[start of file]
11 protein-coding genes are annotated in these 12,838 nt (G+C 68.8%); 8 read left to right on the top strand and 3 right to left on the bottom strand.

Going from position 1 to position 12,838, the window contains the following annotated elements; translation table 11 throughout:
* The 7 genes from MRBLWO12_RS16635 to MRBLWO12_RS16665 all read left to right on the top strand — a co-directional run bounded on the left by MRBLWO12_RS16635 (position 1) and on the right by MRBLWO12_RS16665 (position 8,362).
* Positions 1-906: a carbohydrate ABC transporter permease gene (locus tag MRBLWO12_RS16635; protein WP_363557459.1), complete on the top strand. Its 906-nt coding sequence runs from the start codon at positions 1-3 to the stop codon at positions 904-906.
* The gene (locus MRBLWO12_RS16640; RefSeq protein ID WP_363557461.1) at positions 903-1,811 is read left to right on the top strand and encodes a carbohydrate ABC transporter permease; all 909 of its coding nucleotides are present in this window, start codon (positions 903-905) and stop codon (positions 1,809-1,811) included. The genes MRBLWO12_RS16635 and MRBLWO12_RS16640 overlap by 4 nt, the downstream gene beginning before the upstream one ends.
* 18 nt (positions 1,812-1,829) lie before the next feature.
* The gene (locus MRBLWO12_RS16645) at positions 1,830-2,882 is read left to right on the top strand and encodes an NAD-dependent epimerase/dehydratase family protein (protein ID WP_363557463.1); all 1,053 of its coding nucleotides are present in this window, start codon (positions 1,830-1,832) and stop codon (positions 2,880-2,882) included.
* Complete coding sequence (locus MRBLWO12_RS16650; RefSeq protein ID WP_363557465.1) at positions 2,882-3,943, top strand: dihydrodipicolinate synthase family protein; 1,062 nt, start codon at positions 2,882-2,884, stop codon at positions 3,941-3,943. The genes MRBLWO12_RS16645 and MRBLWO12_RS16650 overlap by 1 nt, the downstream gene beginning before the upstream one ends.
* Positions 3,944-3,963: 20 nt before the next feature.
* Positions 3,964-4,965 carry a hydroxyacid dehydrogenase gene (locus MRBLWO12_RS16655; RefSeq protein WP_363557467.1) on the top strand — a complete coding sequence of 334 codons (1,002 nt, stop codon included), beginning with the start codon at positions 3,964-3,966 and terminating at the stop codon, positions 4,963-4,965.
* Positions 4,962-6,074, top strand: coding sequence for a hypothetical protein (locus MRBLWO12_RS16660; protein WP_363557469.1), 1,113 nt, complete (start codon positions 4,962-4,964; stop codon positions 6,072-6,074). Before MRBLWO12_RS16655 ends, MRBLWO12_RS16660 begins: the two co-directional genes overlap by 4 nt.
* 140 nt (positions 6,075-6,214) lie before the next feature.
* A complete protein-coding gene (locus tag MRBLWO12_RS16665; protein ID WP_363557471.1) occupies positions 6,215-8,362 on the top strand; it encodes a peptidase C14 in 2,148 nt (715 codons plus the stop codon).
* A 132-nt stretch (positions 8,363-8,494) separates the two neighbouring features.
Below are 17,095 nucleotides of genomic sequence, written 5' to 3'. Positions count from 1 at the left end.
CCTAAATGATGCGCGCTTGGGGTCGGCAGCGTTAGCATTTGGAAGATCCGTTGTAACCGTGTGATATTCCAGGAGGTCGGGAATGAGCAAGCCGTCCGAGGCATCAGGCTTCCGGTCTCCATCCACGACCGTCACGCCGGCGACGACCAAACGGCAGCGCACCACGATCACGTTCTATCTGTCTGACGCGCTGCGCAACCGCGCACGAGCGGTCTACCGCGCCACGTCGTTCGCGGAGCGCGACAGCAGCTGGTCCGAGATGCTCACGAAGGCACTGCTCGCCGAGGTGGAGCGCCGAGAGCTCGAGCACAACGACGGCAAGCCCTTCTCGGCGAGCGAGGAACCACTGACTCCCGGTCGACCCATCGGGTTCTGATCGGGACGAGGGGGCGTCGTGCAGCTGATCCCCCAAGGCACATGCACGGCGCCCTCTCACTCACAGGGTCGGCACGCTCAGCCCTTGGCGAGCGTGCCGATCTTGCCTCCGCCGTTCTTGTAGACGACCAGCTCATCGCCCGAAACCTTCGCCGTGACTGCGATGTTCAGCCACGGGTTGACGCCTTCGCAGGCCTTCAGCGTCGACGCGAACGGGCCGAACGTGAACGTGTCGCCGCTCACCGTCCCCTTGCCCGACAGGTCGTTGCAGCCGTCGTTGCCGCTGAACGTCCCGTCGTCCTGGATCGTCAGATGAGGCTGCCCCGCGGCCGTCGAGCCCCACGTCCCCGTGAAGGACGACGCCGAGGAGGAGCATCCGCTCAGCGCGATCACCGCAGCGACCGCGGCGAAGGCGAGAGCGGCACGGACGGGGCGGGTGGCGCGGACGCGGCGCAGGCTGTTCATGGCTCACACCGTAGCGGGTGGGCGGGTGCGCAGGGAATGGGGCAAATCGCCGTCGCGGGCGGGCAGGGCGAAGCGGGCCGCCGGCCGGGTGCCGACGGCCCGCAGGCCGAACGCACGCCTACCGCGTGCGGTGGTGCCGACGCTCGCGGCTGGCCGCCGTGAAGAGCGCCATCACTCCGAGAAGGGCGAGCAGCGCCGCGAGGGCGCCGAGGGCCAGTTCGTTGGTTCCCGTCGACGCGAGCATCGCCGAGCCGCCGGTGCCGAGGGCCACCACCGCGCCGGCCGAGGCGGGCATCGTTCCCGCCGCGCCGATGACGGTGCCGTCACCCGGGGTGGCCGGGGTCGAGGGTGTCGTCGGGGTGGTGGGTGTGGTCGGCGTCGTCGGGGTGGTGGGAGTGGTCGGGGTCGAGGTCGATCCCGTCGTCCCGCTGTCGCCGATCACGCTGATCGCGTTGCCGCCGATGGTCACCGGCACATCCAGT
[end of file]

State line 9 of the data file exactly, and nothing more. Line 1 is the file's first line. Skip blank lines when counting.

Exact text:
* Positions 3,944-3,963: 20 nt before the next feature.